To determine the income for independent personal services performed in the United States to which the 30% (or lower treaty) rate will apply, you are allowed one personal exemption if you are not a U.S. national and are not a resident of Canada, Mexico, or the Republic of Korea (South Korea). For purposes of 30% withholding, the exemption is prorated at $10.00 a day in 2009 for the period that labor or personal services are performed in the United States. To claim an exemption from withholding on the personal exemption amount, fill out the applicable parts of Form 8233 and give it to the withholding agent. taxmap/pubs/p519-039.htm#en_us_publink100039369
Eric Schmidt, who is a resident of Country X worked under a contract with a U.S. firm (not as an employee) in the United States for 100 days during 2009 before returning to his country. He earned $6,000 for the services performed (not considered wages) in the United States. Eric is married and has three dependent children. His wife is not employed and has no income subject to U.S. tax. The amount of the personal exemption to be allowed against the income for his personal services performed within the United States in 2009 is $1,000 (100 days × $10.00), and withholding at 30% is applied against the balance. Thus, $1,500 in tax is withheld from Eric's earnings (30% of $5,000 ($6,000 − $1,000)).taxmap/pubs/p519-039.htm#en_us_publink100039370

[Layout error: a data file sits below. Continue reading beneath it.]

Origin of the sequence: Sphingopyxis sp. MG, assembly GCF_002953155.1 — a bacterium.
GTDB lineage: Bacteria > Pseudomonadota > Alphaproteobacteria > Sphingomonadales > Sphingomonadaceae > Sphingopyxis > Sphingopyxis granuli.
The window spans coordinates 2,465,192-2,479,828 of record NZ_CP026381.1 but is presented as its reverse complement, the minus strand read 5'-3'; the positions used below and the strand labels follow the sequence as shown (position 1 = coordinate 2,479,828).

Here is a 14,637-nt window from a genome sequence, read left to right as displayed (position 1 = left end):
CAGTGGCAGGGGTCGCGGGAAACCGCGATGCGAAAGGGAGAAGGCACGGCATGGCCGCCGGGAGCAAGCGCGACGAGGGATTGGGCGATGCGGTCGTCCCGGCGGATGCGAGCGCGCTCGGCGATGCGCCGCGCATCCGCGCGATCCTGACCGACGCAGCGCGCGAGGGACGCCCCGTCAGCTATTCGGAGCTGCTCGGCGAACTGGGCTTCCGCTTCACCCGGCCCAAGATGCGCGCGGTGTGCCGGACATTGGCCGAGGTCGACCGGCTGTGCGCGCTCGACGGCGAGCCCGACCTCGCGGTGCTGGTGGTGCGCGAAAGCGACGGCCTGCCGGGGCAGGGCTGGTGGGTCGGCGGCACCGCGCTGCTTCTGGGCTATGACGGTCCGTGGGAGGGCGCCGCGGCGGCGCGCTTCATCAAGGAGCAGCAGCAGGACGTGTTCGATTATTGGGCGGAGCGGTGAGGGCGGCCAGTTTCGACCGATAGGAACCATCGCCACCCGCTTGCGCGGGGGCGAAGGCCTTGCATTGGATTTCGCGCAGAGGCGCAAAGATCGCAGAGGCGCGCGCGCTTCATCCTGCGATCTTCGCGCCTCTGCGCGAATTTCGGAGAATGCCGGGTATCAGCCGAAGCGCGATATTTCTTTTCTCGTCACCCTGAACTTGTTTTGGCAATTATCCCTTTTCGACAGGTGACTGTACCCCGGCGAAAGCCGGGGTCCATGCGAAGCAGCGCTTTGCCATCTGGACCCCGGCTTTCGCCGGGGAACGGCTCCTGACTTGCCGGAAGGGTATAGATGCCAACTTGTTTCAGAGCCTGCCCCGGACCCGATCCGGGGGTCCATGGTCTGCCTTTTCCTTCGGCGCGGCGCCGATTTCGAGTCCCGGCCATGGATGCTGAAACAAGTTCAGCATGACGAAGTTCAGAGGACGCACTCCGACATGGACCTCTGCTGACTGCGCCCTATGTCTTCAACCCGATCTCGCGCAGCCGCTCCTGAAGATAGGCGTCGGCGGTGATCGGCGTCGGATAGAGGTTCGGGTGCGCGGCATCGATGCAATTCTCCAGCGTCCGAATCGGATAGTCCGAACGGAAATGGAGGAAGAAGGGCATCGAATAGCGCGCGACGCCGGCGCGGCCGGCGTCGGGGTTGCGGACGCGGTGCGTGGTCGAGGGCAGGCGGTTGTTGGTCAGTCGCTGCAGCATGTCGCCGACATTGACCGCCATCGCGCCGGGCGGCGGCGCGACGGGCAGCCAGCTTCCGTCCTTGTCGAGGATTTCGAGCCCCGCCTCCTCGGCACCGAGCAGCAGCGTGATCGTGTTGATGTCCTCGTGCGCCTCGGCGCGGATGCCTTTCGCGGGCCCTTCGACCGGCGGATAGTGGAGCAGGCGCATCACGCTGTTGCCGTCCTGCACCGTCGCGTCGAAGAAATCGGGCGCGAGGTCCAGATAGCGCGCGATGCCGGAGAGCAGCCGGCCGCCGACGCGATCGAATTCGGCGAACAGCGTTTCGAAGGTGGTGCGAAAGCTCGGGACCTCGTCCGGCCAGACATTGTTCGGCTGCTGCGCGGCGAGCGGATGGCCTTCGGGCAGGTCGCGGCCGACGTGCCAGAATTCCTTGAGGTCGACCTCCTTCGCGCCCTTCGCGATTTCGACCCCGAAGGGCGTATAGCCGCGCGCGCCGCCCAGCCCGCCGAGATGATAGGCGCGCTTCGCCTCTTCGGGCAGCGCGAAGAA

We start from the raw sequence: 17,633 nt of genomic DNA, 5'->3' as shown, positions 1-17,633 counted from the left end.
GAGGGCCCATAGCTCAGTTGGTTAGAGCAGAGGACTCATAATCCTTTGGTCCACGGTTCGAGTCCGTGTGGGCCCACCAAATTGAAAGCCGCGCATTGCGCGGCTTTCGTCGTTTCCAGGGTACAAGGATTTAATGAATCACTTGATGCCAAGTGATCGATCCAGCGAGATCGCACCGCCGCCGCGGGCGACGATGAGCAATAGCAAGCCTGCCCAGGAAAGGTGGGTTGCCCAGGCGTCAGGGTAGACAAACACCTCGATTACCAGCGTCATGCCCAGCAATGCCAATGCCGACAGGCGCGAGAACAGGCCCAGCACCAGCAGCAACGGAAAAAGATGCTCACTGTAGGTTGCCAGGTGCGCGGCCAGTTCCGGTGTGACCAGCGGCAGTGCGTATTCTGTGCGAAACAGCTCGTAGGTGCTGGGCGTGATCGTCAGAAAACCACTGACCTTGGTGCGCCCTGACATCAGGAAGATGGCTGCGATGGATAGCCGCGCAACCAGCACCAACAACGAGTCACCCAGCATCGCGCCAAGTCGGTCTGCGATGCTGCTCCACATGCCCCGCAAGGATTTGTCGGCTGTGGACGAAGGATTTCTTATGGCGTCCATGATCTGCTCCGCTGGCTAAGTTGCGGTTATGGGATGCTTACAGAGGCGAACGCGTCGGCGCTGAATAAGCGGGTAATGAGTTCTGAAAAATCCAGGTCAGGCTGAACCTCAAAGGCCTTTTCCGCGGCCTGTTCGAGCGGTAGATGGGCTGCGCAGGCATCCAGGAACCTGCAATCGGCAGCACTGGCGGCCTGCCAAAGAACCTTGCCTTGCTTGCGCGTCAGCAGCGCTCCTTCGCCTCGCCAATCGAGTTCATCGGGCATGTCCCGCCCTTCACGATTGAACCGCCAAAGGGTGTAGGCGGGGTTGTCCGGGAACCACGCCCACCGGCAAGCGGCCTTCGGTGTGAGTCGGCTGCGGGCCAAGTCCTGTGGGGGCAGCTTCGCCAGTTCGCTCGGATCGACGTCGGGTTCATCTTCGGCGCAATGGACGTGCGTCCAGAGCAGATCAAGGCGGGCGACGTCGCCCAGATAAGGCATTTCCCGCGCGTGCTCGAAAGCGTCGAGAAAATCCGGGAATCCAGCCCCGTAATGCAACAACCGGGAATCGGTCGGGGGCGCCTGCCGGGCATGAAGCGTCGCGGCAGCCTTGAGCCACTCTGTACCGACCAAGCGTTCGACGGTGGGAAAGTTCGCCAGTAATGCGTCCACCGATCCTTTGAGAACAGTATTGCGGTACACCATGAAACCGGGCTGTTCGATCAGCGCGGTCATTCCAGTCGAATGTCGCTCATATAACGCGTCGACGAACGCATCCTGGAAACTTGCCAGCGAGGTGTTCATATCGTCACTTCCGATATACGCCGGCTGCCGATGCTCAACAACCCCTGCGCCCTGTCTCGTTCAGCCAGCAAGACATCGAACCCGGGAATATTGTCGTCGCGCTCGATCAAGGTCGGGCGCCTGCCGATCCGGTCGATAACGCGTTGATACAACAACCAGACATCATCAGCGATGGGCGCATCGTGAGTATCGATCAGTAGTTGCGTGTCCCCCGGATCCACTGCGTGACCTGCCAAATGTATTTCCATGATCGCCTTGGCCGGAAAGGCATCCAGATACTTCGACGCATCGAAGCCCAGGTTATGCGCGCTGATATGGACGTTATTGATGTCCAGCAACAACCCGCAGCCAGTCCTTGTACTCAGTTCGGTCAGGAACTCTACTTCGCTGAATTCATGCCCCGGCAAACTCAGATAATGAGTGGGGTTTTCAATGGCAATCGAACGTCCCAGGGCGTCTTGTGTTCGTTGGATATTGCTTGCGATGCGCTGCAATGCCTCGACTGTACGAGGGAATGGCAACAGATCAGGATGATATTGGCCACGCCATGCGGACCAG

If you are a nonresident alien who is a resident of Canada, Mexico, or the Republic of Korea (South Korea), or who is a national of the United States, you are subject to the same 30% withholding on your compensation for independent personal services performed in the United States. However, if you are a U.S. national or a resident of Canada or Mexico, you are allowed the same personal exemptions as U.S. citizens. For the 30% (or lower treaty rate) withholding, you can take $10.00 per day for each allowable exemption in 2009. If you are a resident of the Republic of Korea (South Korea), you are allowed personal exemptions for yourself and for your spouse and children who live with you in the United States at any time during the tax year. However, the additional exemptions for your spouse and children must be further prorated as explained in chapter 5 under Exemptions.
If you are eligible for the benefits of Article 21(2) of the United States-India Income Tax Treaty, you are allowed an exemption for your spouse only if your spouse will have no gross income for 2009 and cannot be claimed as a dependent on another U.S. taxpayer's 2009 return. You are also allowed an exemption for each dependent not admitted to the United States on "F-2," "J-2," or "M-2" visas if they meet the same rules that apply to U.S. citizens. For the 30% (or lower treaty rate) withholding on compensation for independent personal services performed in the United States, you are allowed $10.00 per day for each allowable exemption in 2009.